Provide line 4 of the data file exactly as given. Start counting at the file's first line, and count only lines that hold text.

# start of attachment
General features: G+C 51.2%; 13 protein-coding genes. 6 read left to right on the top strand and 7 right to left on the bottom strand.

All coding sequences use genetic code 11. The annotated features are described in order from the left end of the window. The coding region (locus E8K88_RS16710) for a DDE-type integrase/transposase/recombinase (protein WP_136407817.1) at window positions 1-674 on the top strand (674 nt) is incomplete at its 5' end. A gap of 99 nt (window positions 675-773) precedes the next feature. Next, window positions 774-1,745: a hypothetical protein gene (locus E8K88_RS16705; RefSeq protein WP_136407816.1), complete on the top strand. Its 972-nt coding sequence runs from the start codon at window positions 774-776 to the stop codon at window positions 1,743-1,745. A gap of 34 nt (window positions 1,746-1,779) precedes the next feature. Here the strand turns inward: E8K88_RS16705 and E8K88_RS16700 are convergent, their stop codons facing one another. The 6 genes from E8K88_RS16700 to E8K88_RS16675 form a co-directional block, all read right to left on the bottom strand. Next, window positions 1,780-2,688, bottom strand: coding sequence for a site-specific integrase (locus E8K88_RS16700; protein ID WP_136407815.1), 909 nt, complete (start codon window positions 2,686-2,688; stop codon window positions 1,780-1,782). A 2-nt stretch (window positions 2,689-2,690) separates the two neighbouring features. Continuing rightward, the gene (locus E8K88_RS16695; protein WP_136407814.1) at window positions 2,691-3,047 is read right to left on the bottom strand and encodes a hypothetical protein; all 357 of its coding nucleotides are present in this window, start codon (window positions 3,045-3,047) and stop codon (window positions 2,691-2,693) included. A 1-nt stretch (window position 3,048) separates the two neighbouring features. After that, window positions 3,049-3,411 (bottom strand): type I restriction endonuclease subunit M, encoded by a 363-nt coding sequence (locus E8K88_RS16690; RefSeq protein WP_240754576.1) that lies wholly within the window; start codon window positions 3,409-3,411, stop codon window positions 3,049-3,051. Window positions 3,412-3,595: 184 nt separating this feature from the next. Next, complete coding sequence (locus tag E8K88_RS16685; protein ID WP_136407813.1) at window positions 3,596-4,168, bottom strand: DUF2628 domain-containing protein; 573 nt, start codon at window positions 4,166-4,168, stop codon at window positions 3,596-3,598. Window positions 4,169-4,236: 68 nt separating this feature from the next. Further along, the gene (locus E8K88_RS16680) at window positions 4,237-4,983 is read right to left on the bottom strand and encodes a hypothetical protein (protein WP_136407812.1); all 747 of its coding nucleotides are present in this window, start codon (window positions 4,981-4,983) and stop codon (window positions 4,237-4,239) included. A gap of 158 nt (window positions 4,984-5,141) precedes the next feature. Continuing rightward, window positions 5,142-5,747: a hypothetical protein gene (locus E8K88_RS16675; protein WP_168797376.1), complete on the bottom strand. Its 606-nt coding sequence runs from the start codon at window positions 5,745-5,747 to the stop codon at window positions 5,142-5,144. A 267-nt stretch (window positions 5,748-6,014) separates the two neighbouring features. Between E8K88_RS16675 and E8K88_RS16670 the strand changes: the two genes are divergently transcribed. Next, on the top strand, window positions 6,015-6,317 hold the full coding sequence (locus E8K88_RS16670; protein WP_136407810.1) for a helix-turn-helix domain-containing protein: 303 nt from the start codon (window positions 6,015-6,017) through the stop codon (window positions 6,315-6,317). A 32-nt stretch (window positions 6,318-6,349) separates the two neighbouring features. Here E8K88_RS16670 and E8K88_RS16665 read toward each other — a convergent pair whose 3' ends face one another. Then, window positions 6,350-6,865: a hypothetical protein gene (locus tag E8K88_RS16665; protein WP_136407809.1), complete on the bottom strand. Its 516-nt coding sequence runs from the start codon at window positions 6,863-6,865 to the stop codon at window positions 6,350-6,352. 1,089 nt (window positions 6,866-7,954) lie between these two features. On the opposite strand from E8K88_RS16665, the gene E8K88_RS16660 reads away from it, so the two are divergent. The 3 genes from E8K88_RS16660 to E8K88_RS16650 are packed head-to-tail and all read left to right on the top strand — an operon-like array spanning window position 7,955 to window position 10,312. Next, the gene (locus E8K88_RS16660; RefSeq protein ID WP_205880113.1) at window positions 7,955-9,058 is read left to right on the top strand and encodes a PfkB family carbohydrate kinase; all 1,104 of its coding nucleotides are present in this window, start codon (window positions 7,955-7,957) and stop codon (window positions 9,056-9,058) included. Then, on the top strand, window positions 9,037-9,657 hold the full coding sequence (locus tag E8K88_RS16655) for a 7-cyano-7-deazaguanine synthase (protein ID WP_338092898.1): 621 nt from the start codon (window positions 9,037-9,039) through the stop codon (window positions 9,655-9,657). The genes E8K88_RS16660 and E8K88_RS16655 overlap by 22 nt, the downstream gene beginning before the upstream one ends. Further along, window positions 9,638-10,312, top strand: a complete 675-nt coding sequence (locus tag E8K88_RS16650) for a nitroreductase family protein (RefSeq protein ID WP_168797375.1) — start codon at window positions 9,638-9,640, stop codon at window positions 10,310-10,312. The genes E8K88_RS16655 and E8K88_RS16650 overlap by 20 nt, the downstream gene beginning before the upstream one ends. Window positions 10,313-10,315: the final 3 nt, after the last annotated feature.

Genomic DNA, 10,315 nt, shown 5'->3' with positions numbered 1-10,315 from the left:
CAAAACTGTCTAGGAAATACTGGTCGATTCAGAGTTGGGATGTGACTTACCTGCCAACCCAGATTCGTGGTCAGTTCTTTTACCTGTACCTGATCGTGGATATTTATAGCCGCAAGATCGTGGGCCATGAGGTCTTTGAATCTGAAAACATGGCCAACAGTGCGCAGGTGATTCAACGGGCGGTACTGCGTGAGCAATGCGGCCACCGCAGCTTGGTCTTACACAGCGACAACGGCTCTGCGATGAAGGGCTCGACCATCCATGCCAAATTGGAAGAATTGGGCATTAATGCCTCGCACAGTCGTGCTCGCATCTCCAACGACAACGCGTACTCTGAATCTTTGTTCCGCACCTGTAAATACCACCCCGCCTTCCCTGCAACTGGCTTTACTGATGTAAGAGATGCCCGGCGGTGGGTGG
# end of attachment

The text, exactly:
CAAAACTGTCTAGGAAATACTGGTCGATTCAGAGTTGGGATGTGACTTACCTGCCAACCCAGATTCGTGGTCAGTTCTTTTACCTGTACCTGATCGTGGATATTTATAGCCGCAAGATCGTGGGCCATGAGGTCTTTGAATCTGAAAACATGGCCAACAGTGCGCAGGTGATTCAACGGGCGGTACTGCGTGAGCAATGCGGCCACCGCAGCTTGGTCTTACACAGCGACAACGGCTCTGCGATGAAGGGCTCGACCATCCATGCCAAATTGGAAGAATTGGGCATTAATGCCTCGCACAGTCGTGCTCGCATCTCCAACGACAACGCGTACTCTGAATCTTTGTTCCGCACCTGTAAATACCACCCCGCCTTCCCTGCAACTGGCTTTACTGATGTAAGAGATGCCCGGCGGTGGGTGG